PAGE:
So how did we land ourselves in this mess?
Well, it’s the same mechanism at play. Every time we eat sugar, the brain is gushing gleefully. That sounds great, but you must remember that each time this happens the receptors slowly start getting desensitized. So the next time, you need half a teaspoon extra sugar to get the same sugar rush as last time. And the next time, just a little more. Eventually, this goes on until you’ve totally doped yourself out!
This cascading sugar-rich diet is the cause of a number of conditions that affect the human brain. Not many of us would think of sugar this way, only because of how awesome the sugar high feels. But that “Sugar High” is the elephant in the room that we all are missing.


4 Effects of Sugar on the Brain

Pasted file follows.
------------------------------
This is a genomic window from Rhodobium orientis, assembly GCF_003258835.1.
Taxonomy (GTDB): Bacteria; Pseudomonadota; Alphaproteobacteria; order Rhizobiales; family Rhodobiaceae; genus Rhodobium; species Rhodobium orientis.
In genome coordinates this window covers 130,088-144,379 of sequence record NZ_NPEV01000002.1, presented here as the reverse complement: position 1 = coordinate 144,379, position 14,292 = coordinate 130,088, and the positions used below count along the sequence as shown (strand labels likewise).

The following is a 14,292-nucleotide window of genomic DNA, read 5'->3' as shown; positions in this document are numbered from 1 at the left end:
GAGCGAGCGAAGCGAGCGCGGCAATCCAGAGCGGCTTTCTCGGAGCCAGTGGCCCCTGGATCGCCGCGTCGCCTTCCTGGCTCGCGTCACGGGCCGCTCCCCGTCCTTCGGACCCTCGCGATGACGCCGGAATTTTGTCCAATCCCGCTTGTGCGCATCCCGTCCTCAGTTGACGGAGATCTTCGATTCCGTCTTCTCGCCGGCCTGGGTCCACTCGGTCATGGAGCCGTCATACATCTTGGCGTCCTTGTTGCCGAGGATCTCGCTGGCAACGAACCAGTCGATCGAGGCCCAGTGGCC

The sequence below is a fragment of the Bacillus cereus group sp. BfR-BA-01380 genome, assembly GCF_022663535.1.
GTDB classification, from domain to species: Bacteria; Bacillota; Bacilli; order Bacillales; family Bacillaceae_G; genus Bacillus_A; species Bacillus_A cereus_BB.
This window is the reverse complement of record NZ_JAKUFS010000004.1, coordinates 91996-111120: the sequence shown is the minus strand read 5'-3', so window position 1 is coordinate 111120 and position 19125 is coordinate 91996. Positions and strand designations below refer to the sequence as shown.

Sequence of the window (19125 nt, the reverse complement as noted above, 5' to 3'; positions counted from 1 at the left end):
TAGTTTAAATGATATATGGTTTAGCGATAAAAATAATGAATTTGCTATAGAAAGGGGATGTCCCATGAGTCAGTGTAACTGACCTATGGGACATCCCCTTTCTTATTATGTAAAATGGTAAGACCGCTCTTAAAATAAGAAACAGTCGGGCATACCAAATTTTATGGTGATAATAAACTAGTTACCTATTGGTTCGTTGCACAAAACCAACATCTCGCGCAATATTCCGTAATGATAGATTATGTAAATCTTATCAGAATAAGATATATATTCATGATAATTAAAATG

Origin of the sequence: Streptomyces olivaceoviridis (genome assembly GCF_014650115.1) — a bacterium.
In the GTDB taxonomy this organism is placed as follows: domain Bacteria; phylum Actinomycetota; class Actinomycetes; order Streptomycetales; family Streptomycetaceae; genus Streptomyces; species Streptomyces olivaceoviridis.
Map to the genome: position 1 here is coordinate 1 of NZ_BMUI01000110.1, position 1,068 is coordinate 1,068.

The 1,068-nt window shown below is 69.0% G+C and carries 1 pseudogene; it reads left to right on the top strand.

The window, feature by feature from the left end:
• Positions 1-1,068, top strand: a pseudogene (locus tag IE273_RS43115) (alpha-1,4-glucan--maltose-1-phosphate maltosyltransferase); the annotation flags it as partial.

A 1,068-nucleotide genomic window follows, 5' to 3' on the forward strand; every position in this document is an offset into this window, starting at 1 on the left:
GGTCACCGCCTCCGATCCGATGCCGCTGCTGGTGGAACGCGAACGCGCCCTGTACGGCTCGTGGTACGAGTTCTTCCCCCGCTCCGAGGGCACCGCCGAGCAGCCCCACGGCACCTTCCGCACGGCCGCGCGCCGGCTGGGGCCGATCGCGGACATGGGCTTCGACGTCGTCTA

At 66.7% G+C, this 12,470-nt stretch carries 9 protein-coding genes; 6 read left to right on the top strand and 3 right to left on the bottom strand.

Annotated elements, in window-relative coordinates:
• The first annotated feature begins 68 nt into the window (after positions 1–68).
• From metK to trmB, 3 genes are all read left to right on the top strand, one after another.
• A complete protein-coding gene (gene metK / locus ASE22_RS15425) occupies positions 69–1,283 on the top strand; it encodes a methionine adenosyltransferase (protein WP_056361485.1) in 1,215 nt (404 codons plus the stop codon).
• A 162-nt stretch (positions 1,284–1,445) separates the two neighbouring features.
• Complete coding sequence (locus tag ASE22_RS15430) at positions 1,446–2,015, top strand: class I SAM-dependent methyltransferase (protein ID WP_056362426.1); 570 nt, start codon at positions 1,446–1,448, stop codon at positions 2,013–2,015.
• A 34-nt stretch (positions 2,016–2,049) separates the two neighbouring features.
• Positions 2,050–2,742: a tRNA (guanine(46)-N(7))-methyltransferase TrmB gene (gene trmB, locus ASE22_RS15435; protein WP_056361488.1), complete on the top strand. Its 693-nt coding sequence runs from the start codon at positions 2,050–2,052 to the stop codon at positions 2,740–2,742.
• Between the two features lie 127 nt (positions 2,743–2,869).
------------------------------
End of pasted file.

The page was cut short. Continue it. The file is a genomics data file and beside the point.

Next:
Memory and Learning

A study done by Scott Kanoski, a professor at Perdue University showed that just three-days of increased sugar consumption results in impaired hippocampal function. The hippocampus is the part of the brain associated with learning and memory. In the course of the research,  rats were kept on a high energy diet or one that was nutritionally balanced. Meanwhile, they also had to learn how to navigate through a maze to find food at the other end. After just three-days, the rats on the sugar-rich diet were finding it harder to get to their food rewards. While the rats with a balanced diet continued navigating through the maze and finding their food without any difficulty. The hippocampus is particularly susceptible to this so-called high-energy diet.